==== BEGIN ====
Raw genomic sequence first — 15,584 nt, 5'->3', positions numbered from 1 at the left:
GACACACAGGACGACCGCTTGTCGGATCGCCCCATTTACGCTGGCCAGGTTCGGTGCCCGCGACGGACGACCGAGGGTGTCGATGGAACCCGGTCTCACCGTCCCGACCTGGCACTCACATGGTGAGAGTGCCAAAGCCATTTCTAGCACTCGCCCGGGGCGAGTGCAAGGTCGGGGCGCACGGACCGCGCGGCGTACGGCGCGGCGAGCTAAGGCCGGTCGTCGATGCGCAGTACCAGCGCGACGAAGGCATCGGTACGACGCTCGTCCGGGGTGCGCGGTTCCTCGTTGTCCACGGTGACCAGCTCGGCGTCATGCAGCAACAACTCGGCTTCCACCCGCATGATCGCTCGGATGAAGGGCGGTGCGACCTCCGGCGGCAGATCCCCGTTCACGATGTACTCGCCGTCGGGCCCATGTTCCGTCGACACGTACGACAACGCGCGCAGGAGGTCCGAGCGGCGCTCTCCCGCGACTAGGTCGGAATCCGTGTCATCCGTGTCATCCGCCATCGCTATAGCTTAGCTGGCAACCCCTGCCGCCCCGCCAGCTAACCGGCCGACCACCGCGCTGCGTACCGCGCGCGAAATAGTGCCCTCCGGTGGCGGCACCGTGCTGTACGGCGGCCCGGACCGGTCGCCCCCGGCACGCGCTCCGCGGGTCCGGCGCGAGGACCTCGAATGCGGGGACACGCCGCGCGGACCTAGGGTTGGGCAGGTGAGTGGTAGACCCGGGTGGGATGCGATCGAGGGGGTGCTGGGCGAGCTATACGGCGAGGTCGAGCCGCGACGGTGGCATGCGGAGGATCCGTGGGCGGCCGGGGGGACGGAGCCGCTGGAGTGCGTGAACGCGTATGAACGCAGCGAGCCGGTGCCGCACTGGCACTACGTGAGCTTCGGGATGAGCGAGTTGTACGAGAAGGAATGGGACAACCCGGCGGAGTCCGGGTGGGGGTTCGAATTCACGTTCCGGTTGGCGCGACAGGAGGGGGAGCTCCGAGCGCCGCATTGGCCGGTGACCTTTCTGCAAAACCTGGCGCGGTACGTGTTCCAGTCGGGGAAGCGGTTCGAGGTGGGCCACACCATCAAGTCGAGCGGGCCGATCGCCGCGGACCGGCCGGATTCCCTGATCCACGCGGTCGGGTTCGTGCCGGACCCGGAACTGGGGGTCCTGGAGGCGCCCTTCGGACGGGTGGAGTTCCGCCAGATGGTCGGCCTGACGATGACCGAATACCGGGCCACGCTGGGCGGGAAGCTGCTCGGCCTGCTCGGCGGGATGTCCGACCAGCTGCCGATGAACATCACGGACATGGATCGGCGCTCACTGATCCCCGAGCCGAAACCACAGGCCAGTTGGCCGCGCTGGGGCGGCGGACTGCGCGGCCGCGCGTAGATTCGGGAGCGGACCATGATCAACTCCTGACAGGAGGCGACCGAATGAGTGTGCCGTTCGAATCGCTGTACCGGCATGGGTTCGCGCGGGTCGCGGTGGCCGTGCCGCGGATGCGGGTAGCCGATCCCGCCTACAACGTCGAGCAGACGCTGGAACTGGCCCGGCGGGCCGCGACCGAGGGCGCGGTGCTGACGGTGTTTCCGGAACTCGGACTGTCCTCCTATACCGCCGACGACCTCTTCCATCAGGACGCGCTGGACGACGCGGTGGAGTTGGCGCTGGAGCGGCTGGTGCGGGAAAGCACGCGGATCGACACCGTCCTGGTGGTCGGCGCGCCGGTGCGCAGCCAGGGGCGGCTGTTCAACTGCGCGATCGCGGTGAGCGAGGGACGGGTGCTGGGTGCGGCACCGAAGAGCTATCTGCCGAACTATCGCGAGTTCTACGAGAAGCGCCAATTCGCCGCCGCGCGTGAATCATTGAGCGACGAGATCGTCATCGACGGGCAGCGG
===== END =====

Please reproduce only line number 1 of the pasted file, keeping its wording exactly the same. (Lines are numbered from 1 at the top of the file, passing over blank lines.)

Raw genomic sequence first — 15,584 nt, 5'->3', positions numbered from 1 at the left: